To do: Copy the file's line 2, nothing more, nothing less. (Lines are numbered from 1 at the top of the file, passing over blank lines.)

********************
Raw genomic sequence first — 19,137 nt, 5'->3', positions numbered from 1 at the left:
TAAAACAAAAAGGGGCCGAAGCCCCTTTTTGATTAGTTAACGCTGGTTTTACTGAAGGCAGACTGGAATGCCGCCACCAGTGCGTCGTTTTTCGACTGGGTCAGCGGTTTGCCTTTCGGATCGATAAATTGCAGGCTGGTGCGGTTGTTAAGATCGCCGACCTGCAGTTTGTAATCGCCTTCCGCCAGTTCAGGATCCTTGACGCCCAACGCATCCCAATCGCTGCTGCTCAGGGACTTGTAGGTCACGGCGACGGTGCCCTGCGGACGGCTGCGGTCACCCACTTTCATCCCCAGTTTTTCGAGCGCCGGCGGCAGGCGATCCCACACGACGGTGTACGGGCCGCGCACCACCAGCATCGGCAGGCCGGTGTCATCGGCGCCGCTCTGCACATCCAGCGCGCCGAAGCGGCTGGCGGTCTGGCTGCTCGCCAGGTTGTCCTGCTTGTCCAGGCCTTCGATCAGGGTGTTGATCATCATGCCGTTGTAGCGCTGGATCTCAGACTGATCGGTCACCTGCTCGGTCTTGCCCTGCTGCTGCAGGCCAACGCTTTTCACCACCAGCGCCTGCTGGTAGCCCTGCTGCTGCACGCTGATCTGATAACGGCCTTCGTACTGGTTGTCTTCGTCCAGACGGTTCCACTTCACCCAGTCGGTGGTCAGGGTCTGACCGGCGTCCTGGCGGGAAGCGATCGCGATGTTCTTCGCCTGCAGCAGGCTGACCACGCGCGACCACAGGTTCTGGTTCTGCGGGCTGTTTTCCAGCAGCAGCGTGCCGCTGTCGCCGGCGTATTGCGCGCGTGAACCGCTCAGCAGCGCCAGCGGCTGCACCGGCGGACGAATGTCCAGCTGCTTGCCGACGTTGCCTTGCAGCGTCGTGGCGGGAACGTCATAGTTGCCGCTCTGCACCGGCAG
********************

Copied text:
TAAAACAAAAAGGGGCCGAAGCCCCTTTTTGATTAGTTAACGCTGGTTTTACTGAAGGCAGACTGGAATGCCGCCACCAGTGCGTCGTTTTTCGACTGGGTCAGCGGTTTGCCTTTCGGATCGATAAATTGCAGGCTGGTGCGGTTGTTAAGATCGCCGACCTGCAGTTTGTAATCGCCTTCCGCCAGTTCAGGATCCTTGACGCCCAACGCATCCCAATCGCTGCTGCTCAGGGACTTGTAGGTCACGGCGACGGTGCCCTGCGGACGGCTGCGGTCACCCACTTTCATCCCCAGTTTTTCGAGCGCCGGCGGCAGGCGATCCCACACGACGGTGTACGGGCCGCGCACCACCAGCATCGGCAGGCCGGTGTCATCGGCGCCGCTCTGCACATCCAGCGCGCCGAAGCGGCTGGCGGTCTGGCTGCTCGCCAGGTTGTCCTGCTTGTCCAGGCCTTCGATCAGGGTGTTGATCATCATGCCGTTGTAGCGCTGGATCTCAGACTGATCGGTCACCTGCTCGGTCTTGCCCTGCTGCTGCAGGCCAACGCTTTTCACCACCAGCGCCTGCTGGTAGCCCTGCTGCTGCACGCTGATCTGATAACGGCCTTCGTACTGGTTGTCTTCGTCCAGACGGTTCCACTTCACCCAGTCGGTGGTCAGGGTCTGACCGGCGTCCTGGCGGGAAGCGATCGCGATGTTCTTCGCCTGCAGCAGGCTGACCACGCGCGACCACAGGTTCTGGTTCTGCGGGCTGTTTTCCAGCAGCAGCGTGCCGCTGTCGCCGGCGTATTGCGCGCGTGAACCGCTCAGCAGCGCCAGCGGCTGCACCGGCGGACGAATGTCCAGCTGCTTGCCGACGTTGCCTTGCAGCGTCGTGGCGGGAACGTCATAGTTGCCGCTCTGCACCGGCAG